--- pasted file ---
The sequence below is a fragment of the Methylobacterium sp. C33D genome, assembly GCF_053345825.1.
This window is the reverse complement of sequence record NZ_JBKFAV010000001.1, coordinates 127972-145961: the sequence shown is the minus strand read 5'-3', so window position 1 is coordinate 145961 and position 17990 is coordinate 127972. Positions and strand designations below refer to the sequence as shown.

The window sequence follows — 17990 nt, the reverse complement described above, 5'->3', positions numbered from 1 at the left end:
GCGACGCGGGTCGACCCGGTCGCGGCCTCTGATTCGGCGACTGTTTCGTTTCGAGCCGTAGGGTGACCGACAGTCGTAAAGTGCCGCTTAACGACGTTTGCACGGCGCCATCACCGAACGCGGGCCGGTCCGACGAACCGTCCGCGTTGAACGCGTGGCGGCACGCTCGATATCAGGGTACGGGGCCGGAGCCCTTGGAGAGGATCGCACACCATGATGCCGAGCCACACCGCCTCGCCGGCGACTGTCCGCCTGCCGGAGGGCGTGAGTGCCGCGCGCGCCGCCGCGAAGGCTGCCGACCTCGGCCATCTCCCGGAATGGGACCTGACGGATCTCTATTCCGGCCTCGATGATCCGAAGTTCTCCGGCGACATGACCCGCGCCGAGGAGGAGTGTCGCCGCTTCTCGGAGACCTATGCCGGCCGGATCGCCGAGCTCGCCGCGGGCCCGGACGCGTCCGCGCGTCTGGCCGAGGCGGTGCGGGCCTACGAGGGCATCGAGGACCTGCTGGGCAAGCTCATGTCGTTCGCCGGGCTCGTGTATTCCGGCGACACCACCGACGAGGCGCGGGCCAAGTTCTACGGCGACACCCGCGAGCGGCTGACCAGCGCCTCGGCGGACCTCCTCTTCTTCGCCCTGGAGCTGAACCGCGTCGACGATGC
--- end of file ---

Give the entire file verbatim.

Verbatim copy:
The sequence below is a fragment of the Methylobacterium sp. C33D genome, assembly GCF_053345825.1.
This window is the reverse complement of sequence record NZ_JBKFAV010000001.1, coordinates 127972-145961: the sequence shown is the minus strand read 5'-3', so window position 1 is coordinate 145961 and position 17990 is coordinate 127972. Positions and strand designations below refer to the sequence as shown.

The window sequence follows — 17990 nt, the reverse complement described above, 5'->3', positions numbered from 1 at the left end:
GCGACGCGGGTCGACCCGGTCGCGGCCTCTGATTCGGCGACTGTTTCGTTTCGAGCCGTAGGGTGACCGACAGTCGTAAAGTGCCGCTTAACGACGTTTGCACGGCGCCATCACCGAACGCGGGCCGGTCCGACGAACCGTCCGCGTTGAACGCGTGGCGGCACGCTCGATATCAGGGTACGGGGCCGGAGCCCTTGGAGAGGATCGCACACCATGATGCCGAGCCACACCGCCTCGCCGGCGACTGTCCGCCTGCCGGAGGGCGTGAGTGCCGCGCGCGCCGCCGCGAAGGCTGCCGACCTCGGCCATCTCCCGGAATGGGACCTGACGGATCTCTATTCCGGCCTCGATGATCCGAAGTTCTCCGGCGACATGACCCGCGCCGAGGAGGAGTGTCGCCGCTTCTCGGAGACCTATGCCGGCCGGATCGCCGAGCTCGCCGCGGGCCCGGACGCGTCCGCGCGTCTGGCCGAGGCGGTGCGGGCCTACGAGGGCATCGAGGACCTGCTGGGCAAGCTCATGTCGTTCGCCGGGCTCGTGTATTCCGGCGACACCACCGACGAGGCGCGGGCCAAGTTCTACGGCGACACCCGCGAGCGGCTGACCAGCGCCTCGGCGGACCTCCTCTTCTTCGCCCTGGAGCTGAACCGCGTCGACGATGC